If the best sort of travel is that which has you wide-eyed, day after day, at the wonders unfolding before your jet-lagged eyes, then a trip to the truly strange place that is Turkey must count as my best travel adventure yet. I wonder about it still. About the man at the hotel in Istanbul who set the tone: he delivered towels to my room at 4.30am. Even if I had, on a traveller's whim, decided to take a bath at that hour, I already had towels.
At least there were towels, clean ones, and a bathroom that functioned. Bathrooms that function do not make for good travel stories - and travellers like to tell good travel stories about bad bathrooms. The worse the bathroom, the more intrepid the traveller, is the implication.
The bathrooms in Eastern Anatolia were certainly an education. What I learned was that I have no desire to be a traveller. I'm happy being a tourist and, if I could get anyone to listen, I'd much rather tell a story about the flash resort I stayed in at Coolum where I had three beautiful bathrooms, all to myself.
But I still find myself wondering about a man with a broom in the ladies' loo in a small dusty town. His job seemed to be to stand in one spot, sweeping, all afternoon long. What he stood in doesn't bear mentioning; the image doesn't bear remembering. But I can't help but think of him there, in the loos at the sad little roadhouse in the shadow of Mt Ararat where the legend is that Noah's Ark came to rest.
This should have been a mythical, magical, biblical place. The staff were so pleased to see us. They were charming. They had laid the tables with platters of unspeakably awful, fatty, rancid tasty knobs of what might have been mutton and bits of rock hard bread which we couldn't choke down. They could have served a three-star Michelin meal and we would have found it hard to choke down. We had already seen the man with the broom at his gruesome, never-ending, pointless task which seemed more some Job-like punishment than a job. And we wanted to go to the loo. But not that loo.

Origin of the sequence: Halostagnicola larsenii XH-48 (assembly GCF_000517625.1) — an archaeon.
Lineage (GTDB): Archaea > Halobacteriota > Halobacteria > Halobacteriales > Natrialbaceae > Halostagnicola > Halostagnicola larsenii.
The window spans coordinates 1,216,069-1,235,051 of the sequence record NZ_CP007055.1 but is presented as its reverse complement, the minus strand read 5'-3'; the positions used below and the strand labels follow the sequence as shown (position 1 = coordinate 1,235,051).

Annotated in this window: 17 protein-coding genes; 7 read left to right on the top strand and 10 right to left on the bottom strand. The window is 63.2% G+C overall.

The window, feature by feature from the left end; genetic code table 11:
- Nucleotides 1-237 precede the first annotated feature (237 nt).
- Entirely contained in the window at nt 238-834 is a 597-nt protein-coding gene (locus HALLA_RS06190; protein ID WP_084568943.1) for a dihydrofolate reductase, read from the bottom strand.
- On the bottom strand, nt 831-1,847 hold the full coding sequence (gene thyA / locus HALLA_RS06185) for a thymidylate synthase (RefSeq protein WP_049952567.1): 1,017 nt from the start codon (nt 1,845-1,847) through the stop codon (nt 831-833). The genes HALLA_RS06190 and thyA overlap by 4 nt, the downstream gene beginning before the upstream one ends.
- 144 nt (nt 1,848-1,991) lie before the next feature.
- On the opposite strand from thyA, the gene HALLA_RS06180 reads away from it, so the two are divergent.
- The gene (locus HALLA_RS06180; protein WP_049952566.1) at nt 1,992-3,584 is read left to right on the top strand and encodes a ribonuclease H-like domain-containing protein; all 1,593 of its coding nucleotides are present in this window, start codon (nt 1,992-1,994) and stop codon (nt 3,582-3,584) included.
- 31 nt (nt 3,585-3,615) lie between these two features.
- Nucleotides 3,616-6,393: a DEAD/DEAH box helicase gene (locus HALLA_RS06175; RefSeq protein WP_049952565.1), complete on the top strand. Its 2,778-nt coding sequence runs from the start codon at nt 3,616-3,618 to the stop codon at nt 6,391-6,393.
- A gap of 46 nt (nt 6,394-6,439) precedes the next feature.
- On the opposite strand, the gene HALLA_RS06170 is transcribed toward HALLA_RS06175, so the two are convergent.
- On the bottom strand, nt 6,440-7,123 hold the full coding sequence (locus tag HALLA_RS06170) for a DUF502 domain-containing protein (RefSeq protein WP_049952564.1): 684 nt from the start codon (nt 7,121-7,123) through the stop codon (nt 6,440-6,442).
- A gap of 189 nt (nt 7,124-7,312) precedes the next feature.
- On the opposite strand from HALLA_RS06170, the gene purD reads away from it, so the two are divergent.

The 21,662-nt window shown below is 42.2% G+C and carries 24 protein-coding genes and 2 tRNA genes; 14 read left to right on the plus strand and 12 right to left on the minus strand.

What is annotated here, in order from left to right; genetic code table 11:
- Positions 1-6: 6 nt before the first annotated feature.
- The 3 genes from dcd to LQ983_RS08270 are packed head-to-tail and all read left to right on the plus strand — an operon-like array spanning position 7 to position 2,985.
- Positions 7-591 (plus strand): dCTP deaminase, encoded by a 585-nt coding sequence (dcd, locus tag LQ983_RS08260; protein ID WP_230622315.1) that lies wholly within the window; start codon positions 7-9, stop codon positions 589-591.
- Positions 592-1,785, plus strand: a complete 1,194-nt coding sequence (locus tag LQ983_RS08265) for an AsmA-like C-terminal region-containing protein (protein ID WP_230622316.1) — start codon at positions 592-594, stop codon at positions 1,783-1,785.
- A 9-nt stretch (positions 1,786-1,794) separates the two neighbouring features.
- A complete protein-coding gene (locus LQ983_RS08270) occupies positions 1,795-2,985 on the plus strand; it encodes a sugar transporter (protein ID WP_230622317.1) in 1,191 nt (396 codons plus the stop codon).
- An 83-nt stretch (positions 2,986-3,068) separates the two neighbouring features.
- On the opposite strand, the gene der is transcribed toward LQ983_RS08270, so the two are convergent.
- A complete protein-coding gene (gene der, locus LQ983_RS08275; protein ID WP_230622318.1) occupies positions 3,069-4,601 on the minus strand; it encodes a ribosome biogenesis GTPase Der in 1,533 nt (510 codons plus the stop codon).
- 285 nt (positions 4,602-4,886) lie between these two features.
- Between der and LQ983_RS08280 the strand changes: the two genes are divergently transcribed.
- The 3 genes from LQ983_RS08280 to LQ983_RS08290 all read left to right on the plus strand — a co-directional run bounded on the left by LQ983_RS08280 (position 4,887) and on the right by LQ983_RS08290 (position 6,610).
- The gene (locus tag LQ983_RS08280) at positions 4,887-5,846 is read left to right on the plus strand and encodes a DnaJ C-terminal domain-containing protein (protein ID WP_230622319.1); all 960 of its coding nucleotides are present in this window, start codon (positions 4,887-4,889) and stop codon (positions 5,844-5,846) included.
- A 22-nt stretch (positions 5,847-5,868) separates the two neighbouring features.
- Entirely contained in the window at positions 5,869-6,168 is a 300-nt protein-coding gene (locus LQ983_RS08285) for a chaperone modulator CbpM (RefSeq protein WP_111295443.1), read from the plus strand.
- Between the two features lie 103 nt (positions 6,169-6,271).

On the way to Mt Ararat we stopped at a hotel where we were told we could use the loos in the rooms. Nobody had told the couple hard at it on a sagging bed in one of the rooms. So I don't know what that loo was like.
In Van, my new friend Lars tried to buy sleeping pills at a pharmacy: by miming sleeping. It was only the last-minute intervention of the one person in the audience with any English - the word about this free show spread rapidly - that prevented the purchase of pills for the treatment of Parkinson's.
This was very funny, but not so funny that Lars stopped fuming. He was in a rage about the loo seat in his room: it broke when he sat on it. He went on and on about it. People do. I can see why now. Toilet stories are just, oddly, a polite way of saying "what a crappy country".